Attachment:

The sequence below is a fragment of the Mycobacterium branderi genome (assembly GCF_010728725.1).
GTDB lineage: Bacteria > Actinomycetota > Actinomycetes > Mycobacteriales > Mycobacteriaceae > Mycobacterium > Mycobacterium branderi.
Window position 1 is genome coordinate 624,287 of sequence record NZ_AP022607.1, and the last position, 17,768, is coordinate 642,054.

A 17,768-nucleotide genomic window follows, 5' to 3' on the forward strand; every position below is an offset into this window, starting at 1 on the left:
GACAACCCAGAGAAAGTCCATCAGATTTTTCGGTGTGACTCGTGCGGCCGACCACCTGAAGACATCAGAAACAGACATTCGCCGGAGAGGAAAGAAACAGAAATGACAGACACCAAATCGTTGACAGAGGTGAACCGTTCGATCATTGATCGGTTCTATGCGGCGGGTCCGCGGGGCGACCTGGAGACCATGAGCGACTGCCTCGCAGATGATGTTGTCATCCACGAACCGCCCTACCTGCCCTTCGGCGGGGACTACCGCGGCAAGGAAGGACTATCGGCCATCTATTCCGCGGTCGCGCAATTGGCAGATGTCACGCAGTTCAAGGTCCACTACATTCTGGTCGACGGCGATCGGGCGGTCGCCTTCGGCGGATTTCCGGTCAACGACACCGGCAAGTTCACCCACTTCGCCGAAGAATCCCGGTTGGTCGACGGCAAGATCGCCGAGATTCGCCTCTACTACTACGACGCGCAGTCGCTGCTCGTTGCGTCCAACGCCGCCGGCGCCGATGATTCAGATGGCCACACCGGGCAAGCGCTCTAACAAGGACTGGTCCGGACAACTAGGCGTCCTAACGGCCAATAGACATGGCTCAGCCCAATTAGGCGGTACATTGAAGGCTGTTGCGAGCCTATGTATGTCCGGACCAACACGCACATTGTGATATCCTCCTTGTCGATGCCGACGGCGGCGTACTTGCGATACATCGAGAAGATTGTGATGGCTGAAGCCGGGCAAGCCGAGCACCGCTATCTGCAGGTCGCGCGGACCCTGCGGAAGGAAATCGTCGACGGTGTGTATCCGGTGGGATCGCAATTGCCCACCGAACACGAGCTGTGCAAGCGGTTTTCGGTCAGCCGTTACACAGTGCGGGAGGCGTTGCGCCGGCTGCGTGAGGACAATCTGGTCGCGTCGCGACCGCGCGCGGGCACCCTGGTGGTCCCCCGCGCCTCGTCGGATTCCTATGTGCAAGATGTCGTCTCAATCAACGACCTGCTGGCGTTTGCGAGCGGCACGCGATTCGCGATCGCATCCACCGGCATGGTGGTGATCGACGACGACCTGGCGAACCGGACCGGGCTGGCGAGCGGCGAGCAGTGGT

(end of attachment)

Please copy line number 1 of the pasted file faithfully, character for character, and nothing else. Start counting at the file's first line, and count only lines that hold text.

The sequence below is a fragment of the Mycobacterium branderi genome (assembly GCF_010728725.1).